The Obsession of the Light Trigger

Rick H

Well-Known Member
My Lyman Great Plains Rifle in .54 cal has a 32" bbl, and set triggers. It was a kit gun that I put together. The trigger unset breaks at 5lbs. and when set a touch over a pound (as heavy as I could get it). I have no trouble accessing the trigger with the light gloves I typically wear hunting. (When my hands get cold they go in the muff, yeah I'm a sissy, but it is the best solution I have found for cold hands). I rarely set the trigger.
 

L Ross

Well-Known Member
Now light triggers on target guns? I shot schuetzen for awhile and my Ballard .32-40 has double sets, and my High Wall Special Sporting Rifle has the close coupled double sets. My .308 bolt guns have single stage triggers, one a Timney and the other one has a very sweet trigger and the former owner could not tell me what his smith put in it and his smith has moved away. I have never removed the action from the stock, bad ju-ju is feared.

My new favorite is my Kidd 10-22 with a Kidd two stage trigger that I was told is set at 8 oz./14 oz. I have no idea if that is correct, but I like it for off hand work. If I could just print money like Washington does I'd put two stage triggers in my Bergara B-14 .22 trainer and both of the .308's now.I'd probably go with TT Diamond two stage triggers and have them set at 12oz./12oz. But at 313 dollars a pop I'm just not feeling that financially reckless. Maybe I should sell a bunch of these darned handguns I hardly play with anymore and invest in rifle triggers.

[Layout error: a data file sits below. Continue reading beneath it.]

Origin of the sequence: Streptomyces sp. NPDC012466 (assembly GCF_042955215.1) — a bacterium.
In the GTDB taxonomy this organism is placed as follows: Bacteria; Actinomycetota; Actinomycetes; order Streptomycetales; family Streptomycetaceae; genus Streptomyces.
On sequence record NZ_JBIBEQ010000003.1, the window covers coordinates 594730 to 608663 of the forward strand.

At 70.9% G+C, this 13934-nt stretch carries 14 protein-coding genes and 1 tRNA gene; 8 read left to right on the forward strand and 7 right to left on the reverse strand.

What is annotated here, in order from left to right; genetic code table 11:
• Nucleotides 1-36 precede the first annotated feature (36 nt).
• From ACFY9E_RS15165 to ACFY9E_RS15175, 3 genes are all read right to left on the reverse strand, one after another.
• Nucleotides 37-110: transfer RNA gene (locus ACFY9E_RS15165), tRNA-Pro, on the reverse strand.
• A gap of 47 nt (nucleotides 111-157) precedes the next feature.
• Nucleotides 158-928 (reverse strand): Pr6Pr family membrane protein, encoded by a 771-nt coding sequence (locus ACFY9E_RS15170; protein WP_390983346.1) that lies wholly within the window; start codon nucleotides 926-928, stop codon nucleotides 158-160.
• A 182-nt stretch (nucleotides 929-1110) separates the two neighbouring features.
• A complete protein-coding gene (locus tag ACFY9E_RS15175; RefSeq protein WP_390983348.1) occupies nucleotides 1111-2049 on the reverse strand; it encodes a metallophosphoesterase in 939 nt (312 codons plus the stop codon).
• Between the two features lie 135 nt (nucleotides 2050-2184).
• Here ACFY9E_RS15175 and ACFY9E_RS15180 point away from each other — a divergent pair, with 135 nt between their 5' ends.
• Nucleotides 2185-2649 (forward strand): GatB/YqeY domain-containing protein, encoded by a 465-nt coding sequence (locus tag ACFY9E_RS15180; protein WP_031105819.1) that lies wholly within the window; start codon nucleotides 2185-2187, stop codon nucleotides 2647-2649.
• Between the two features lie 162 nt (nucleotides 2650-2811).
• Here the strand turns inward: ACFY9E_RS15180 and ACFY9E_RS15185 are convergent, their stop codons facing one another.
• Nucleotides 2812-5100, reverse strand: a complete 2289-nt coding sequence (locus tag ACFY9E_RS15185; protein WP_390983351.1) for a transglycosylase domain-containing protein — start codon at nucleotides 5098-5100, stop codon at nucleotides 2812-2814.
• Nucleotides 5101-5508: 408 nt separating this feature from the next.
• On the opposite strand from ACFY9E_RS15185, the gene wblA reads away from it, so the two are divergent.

I think I'd set up all my hunting rifles with two stage triggers also. I have a Milazzo MK-II trigger on a Bravo lower that was set by Charlie to be High Power match legal and I think he said it is like 2.25 lbs. for both stages. I shot my last Fall's venison with that and would happily hunt with a trigger like that the rest of my days. I find the take up of a first stage to be very mind focusing if you know what I mean.
 
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jsizemore

Member
Whatever can be hunted in your area. I hunt squirrel to bear.

I used to compete in silhouette like Rick. Daily practice is necessary if you want to shoot high scores. To relax I took up groundhog hunting. Fella I did work for bought a 1500 acre farm. His hobby was buying farms. He leased the hunting and farming rights to locals or friends. The 1500 acres was farmed by a man that also farmed the adjoining 5000 acres. Groundhogs caused problems to his equipment and soybean crop loss. Before no till, groundhogs were abundant. He would let me know where they were and would keep his help off that section so I could do my thing. I only hunted on the weekends because of work and the area being 90 minutes away. When the beans get much over 12" high the groundhogs are hidden. When the beans are 6-12 the critters have a bit more confidence and pop their head up and down to keep an eye for predators. Sight picture is for a short time and a set trigger is a big plus. I had a Cangar with a hair set in the trigger shoe mounted to my Sendero in 25-06. After shooting enough groundhogs to fill up 3 pickup beds, I was pretty sure I could use the set to hunt whatever was in season. The set wasn't engaged till I was in position to shoot. The regular trigger was set to 2 pounds and was great too but wasn't as good as the set especially at 500+ yards.
 

JustJim

Active Member
Never forgot to set any of them, but I was so excited on the first buffalo I forgot to cock that big side hammer, set the rear trigger and slapped the front trigger. Recovering from my private embarrassment, I calmed down and did it right.

Not the first--or the last--person to do that. . . . A fellow once explained to me that he'd broken the sear in a trapdoor trying to fire it from half-cock. I once missed a shot because the Mauser I was using still had the bolt safety (which was on) instead of the side-safety I was used to.